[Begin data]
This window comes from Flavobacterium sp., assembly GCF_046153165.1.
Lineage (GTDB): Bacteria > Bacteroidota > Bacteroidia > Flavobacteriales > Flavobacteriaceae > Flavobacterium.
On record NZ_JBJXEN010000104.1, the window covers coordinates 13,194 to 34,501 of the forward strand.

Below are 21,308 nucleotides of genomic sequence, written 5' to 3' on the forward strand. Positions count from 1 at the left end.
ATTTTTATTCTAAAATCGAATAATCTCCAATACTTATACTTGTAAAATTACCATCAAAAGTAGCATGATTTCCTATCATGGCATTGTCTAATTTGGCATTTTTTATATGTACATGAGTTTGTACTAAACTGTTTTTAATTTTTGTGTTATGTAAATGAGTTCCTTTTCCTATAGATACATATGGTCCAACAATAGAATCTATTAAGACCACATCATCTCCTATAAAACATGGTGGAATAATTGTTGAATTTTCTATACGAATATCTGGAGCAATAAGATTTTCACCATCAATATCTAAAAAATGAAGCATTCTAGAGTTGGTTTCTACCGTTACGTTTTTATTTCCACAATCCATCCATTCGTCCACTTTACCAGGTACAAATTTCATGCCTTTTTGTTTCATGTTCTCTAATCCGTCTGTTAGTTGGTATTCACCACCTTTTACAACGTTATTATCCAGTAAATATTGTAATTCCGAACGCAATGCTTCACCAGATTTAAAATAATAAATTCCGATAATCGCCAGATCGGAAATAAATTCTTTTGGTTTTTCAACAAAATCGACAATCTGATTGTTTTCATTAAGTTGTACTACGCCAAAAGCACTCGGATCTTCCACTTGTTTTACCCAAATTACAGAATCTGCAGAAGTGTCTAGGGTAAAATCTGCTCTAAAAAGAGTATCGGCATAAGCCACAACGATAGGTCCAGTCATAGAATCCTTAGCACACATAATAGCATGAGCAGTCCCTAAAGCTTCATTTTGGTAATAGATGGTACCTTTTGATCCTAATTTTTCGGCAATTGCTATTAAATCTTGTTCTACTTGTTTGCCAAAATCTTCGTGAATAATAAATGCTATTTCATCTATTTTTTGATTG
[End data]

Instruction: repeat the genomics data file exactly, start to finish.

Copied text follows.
This window comes from Flavobacterium sp., assembly GCF_046153165.1.
Lineage (GTDB): Bacteria > Bacteroidota > Bacteroidia > Flavobacteriales > Flavobacteriaceae > Flavobacterium.
On record NZ_JBJXEN010000104.1, the window covers coordinates 13,194 to 34,501 of the forward strand.

Below are 21,308 nucleotides of genomic sequence, written 5' to 3' on the forward strand. Positions count from 1 at the left end.
ATTTTTATTCTAAAATCGAATAATCTCCAATACTTATACTTGTAAAATTACCATCAAAAGTAGCATGATTTCCTATCATGGCATTGTCTAATTTGGCATTTTTTATATGTACATGAGTTTGTACTAAACTGTTTTTAATTTTTGTGTTATGTAAATGAGTTCCTTTTCCTATAGATACATATGGTCCAACAATAGAATCTATTAAGACCACATCATCTCCTATAAAACATGGTGGAATAATTGTTGAATTTTCTATACGAATATCTGGAGCAATAAGATTTTCACCATCAATATCTAAAAAATGAAGCATTCTAGAGTTGGTTTCTACCGTTACGTTTTTATTTCCACAATCCATCCATTCGTCCACTTTACCAGGTACAAATTTCATGCCTTTTTGTTTCATGTTCTCTAATCCGTCTGTTAGTTGGTATTCACCACCTTTTACAACGTTATTATCCAGTAAATATTGTAATTCCGAACGCAATGCTTCACCAGATTTAAAATAATAAATTCCGATAATCGCCAGATCGGAAATAAATTCTTTTGGTTTTTCAACAAAATCGACAATCTGATTGTTTTCATTAAGTTGTACTACGCCAAAAGCACTCGGATCTTCCACTTGTTTTACCCAAATTACAGAATCTGCAGAAGTGTCTAGGGTAAAATCTGCTCTAAAAAGAGTATCGGCATAAGCCACAACGATAGGTCCAGTCATAGAATCCTTAGCACACATAATAGCATGAGCAGTCCCTAAAGCTTCATTTTGGTAATAGATGGTACCTTTTGATCCTAATTTTTCGGCAATTGCTATTAAATCTTGTTCTACTTGTTTGCCAAAATCTTCGTGAATAATAAATGCTATTTCATCTATTTTTTGATTG